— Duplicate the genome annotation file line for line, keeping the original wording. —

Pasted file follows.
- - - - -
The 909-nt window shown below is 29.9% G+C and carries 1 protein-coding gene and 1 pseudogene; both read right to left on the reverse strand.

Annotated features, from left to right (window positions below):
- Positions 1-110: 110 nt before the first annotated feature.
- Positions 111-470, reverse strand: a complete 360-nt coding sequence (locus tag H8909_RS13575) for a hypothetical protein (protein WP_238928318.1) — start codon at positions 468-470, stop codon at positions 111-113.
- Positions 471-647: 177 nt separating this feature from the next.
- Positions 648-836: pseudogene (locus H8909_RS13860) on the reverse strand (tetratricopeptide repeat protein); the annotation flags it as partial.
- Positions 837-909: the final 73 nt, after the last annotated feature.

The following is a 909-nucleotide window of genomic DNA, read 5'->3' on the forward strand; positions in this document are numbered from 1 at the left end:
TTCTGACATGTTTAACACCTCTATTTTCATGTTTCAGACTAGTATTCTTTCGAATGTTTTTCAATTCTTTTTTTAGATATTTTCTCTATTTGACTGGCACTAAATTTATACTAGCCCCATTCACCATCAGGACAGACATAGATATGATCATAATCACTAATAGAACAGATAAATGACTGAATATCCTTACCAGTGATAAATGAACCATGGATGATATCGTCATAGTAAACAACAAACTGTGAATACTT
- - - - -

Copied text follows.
The 909-nt window shown below is 29.9% G+C and carries 1 protein-coding gene and 1 pseudogene; both read right to left on the reverse strand.

Annotated features, from left to right (window positions below):
- Positions 1-110: 110 nt before the first annotated feature.
- Positions 111-470, reverse strand: a complete 360-nt coding sequence (locus tag H8909_RS13575) for a hypothetical protein (protein WP_238928318.1) — start codon at positions 468-470, stop codon at positions 111-113.
- Positions 471-647: 177 nt separating this feature from the next.
- Positions 648-836: pseudogene (locus H8909_RS13860) on the reverse strand (tetratricopeptide repeat protein); the annotation flags it as partial.
- Positions 837-909: the final 73 nt, after the last annotated feature.

The following is a 909-nucleotide window of genomic DNA, read 5'->3' on the forward strand; positions in this document are numbered from 1 at the left end:
TTCTGACATGTTTAACACCTCTATTTTCATGTTTCAGACTAGTATTCTTTCGAATGTTTTTCAATTCTTTTTTTAGATATTTTCTCTATTTGACTGGCACTAAATTTATACTAGCCCCATTCACCATCAGGACAGACATAGATATGATCATAATCACTAATAGAACAGATAAATGACTGAATATCCTTACCAGTGATAAATGAACCATGGATGATATCGTCATAGTAAACAACAAACTGTGAATACTT